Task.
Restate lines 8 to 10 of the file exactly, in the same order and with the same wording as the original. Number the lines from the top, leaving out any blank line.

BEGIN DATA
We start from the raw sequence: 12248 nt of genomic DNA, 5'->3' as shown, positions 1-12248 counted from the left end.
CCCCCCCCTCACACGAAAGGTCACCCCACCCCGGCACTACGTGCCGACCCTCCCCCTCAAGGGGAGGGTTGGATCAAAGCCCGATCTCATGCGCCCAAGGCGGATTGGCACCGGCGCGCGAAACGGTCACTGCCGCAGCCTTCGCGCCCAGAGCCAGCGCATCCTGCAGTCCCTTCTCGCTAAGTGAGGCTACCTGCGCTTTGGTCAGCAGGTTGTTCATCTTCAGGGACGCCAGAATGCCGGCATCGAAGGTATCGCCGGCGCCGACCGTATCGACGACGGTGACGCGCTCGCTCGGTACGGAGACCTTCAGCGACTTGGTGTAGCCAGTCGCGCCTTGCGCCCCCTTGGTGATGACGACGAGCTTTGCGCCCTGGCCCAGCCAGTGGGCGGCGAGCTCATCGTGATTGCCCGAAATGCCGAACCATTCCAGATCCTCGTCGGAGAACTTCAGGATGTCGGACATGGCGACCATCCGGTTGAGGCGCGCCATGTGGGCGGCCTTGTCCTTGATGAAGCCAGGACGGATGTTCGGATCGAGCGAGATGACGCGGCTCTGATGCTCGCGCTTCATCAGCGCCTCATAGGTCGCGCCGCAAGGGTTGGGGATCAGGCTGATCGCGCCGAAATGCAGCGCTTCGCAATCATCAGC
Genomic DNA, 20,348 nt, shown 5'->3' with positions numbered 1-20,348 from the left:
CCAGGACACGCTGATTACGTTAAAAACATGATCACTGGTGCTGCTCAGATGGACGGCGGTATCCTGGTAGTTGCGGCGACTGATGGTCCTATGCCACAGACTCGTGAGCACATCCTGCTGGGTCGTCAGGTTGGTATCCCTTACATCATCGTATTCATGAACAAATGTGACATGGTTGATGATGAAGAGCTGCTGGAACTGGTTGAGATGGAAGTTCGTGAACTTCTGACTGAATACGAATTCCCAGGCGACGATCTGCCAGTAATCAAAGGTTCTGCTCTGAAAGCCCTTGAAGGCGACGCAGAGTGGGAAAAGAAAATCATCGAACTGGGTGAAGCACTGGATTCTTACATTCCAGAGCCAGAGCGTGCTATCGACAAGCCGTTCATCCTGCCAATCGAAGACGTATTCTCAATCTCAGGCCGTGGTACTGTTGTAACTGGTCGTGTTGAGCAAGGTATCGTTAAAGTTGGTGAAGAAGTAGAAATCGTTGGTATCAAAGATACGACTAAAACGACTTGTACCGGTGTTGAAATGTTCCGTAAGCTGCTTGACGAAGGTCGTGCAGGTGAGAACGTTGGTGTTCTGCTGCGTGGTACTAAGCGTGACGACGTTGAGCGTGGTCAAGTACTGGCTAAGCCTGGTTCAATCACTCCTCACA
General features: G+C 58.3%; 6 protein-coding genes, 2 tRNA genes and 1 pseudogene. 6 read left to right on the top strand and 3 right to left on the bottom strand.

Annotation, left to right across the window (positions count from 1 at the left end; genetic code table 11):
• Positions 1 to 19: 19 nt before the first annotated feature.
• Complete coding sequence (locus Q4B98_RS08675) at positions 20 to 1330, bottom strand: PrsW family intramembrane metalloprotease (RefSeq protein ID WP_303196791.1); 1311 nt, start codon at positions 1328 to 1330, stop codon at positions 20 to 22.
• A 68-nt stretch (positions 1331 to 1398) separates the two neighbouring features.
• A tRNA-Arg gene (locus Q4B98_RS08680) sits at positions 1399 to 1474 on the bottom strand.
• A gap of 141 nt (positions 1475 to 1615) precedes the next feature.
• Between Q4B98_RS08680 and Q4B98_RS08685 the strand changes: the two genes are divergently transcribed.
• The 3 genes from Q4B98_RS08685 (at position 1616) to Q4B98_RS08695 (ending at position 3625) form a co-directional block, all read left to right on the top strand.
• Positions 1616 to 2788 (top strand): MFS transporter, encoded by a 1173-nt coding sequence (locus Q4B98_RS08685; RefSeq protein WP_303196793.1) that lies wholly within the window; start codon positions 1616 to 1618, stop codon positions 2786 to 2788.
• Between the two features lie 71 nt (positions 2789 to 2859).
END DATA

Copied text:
• Complete coding sequence (locus Q4B98_RS08675) at positions 20 to 1330, bottom strand: PrsW family intramembrane metalloprotease (RefSeq protein ID WP_303196791.1); 1311 nt, start codon at positions 1328 to 1330, stop codon at positions 20 to 22.
• A 68-nt stretch (positions 1331 to 1398) separates the two neighbouring features.
• A tRNA-Arg gene (locus Q4B98_RS08680) sits at positions 1399 to 1474 on the bottom strand.